We reach this result despite the fact that petitioners' election in their original 1987 return to apply 5-year averaging to the lump-sum distribution was not available to them because Grumbles did not meet the age requirement. It is not important that petitioners may have mistakenly believed that they were entitled to use 5-year averaging when they reported the distribution in 1987. The essence of petitioners' original position was that the distribution was includable in their gross income in 1987, and they now claim they are entitled to take the position that it was received in 1986. These two positions are fundamentally inconsistent, and petitioners are now precluded from electing the benefits of section 1124(a) of the Tax Reform Act of 1986.
Petitioners argue that their election is valid by reason of the doctrine of "substantial compliance". They rely on cases such as American Air Filter Co. v. Commissioner [Dec. 40,535], 81 T.C. 709 (1983). However, unlike American Air Filter, the present case does not involve either, (a) a "clerical oversight" in respect of an election that was later remedied, or (b) a tardy election where the taxpayer had timely indicated its intention to make the election.
(a) Here, there was plainly no clerical oversight. Petitioners, in reliance upon their tax return preparer, had deliberately reported the distribution as 1987 income.
(b) In the typical case in which the taxpayer prevailed, the taxpayer had given at least some indication of his intent to make the election prior to the deadline, but had failed to comply with some other administrative requirement involving the manner in which the election was indicated or the adequacy of the supporting documentation. American Air Filter Co. v. Commissioner [Dec. 40,535], 81 T.C. 709, 720-721 (1983); Tipps v. Commissioner [Dec. 36,983], 74 T.C. 458, 468 (1980); Hewlett-Packard Co. v. Commissioner [Dec. 34,229], 67 T.C. 736, 750 (1977); Van Keppel v. United States [62-2 USTC ╤ 9626], 206 F. Supp. 42 (D. Kan. 1962), affd. [63-2 USTC ╤ 9683] 321 F.2d 717 (10th Cir. 1963). By no stretch of the imagination can it be said that petitioners here gave any timely indication of an intent to treat the distribution as income received in 1986. This case is governed not by the doctrine of substantial compliance, but by the doctrine of "inconsistent positions" as set forth in the National Western Life and Dougherty cases. See supra p. 14.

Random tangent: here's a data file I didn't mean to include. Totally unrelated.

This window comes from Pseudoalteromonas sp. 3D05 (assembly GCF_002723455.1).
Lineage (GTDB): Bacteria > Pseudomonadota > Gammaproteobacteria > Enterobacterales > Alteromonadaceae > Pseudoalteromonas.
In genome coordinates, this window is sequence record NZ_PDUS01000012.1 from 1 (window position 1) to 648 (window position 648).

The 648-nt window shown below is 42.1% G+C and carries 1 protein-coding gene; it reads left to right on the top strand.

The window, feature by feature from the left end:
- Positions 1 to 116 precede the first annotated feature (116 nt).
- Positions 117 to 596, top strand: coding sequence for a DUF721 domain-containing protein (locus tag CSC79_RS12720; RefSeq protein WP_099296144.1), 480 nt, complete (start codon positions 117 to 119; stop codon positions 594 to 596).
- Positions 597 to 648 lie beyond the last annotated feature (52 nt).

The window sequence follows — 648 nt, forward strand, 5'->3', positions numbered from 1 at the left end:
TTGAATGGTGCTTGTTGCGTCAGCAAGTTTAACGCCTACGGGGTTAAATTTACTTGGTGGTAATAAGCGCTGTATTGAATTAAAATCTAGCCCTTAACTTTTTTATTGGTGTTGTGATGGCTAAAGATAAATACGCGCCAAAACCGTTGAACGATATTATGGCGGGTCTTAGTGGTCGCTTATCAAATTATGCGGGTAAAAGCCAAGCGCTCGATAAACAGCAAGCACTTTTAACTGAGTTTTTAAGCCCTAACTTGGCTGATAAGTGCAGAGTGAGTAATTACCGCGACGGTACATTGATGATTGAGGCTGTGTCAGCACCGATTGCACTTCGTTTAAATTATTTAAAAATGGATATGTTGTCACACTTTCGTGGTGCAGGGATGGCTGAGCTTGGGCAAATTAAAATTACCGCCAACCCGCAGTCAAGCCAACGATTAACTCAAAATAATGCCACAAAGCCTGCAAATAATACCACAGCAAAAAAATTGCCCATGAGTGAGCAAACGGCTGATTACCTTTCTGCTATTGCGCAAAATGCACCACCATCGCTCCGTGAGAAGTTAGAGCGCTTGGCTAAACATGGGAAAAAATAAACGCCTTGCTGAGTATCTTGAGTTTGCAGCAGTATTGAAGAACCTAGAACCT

3. The addition to tax under section 72(t). Section 72(t)(1) 7 provides as follows:
7 Sec. 72(t) entered the Internal Revenue Code through TRA sec. 1123(a), 100 Stat. 2472. It applies to taxable years beginning after December 31, 1986. TRA sec. 1123(e)(1).
(t) 10-Percent Additional Tax on Early Distributions From Qualified Retirement Plans. ≈
(1) Imposition of additional tax. ≈ If any taxpayer receives any amount from a qualified retirement plan (as defined in section 4974(c)), the taxpayer's tax under this chapter for the taxable year in which such amount is received shall be increased by an amount equal to 10 percent of the portion of such amount which is includible in gross income.
There is no dispute that Grumbles received his lump-sum distribution from a qualified retirement plan, or that the entire amount of such distribution was includable in petitioners' gross income. Nor do petitioners contend that Grumbles' distribution falls within any of the statutory exemptions found in section 72(t)(2). However, they argue that their failure to timely file the amended 1986 return containing their election is excusable because Grumbles relied on the advice of the income tax preparer and because he used "ordinary business care" in examining his return. We reject this contention.
Petitioners' argument depends on an unstated assumption that the addition to tax imposed under section 72(t)(1), like the addition to tax imposed under section 6651, can be avoided if the taxpayer exercised prudence and acted reasonably. This assumption is simply wrong. The language of section 72(t)(1) does not indicate or even suggest that the reasonableness of the taxpayer's actions will affect whether the taxpayer is liable for an addition to tax under that section.
Moreover, the relevant legislative history suggests that section 72(t) was intended to discourage using lump-sum distributions for nonretirement purposes, as was done by petitioners. The Senate Finance Committee Report explains that the section 72(t) addition to tax was created to "recapture a measure of the tax benefits that have been provided" by the deferral of income taxes, and to deter the diversion of tax-favored retirement savings to nonretirement uses. S. Rept. 99-313 (1986), 1986-3 C.B. (Part 3) 613; see also H. Rept. 99-426 (1985), 1986-3 C.B. (Part 2) 729. When Grumbles received the distribution, he was only 35 years old and still actively employed. Petitioners spent the lumpsum distribution to pay off the mortgage on their home, and obviously did not use it for retirement purposes.
Petitioners reliance upon Larotonda v. Commissioner [Dec. 44,115], 89 T.C. 287 (1987), is misplaced. There it was held that the taxpayer was not liable for the addition to tax imposed by section 72(m)(5), which is similar to section 72(t)(1). However, Larotonda involved an involuntary distribution pursuant to an IRS levy on the taxpayer's Individual Retirement Account. Larotonda v. Commissioner, supra at 289. That case is distinguishable. Here, Grumbles actively sought the distribution at issue. We hold that petitioners are subject to the addition to tax imposed by section 72(t)(1).
We have considered various other contentions made by the parties, and have not deemed it necessary to discuss them. In order to reflect the foregoing,
Decision will be entered for respondent.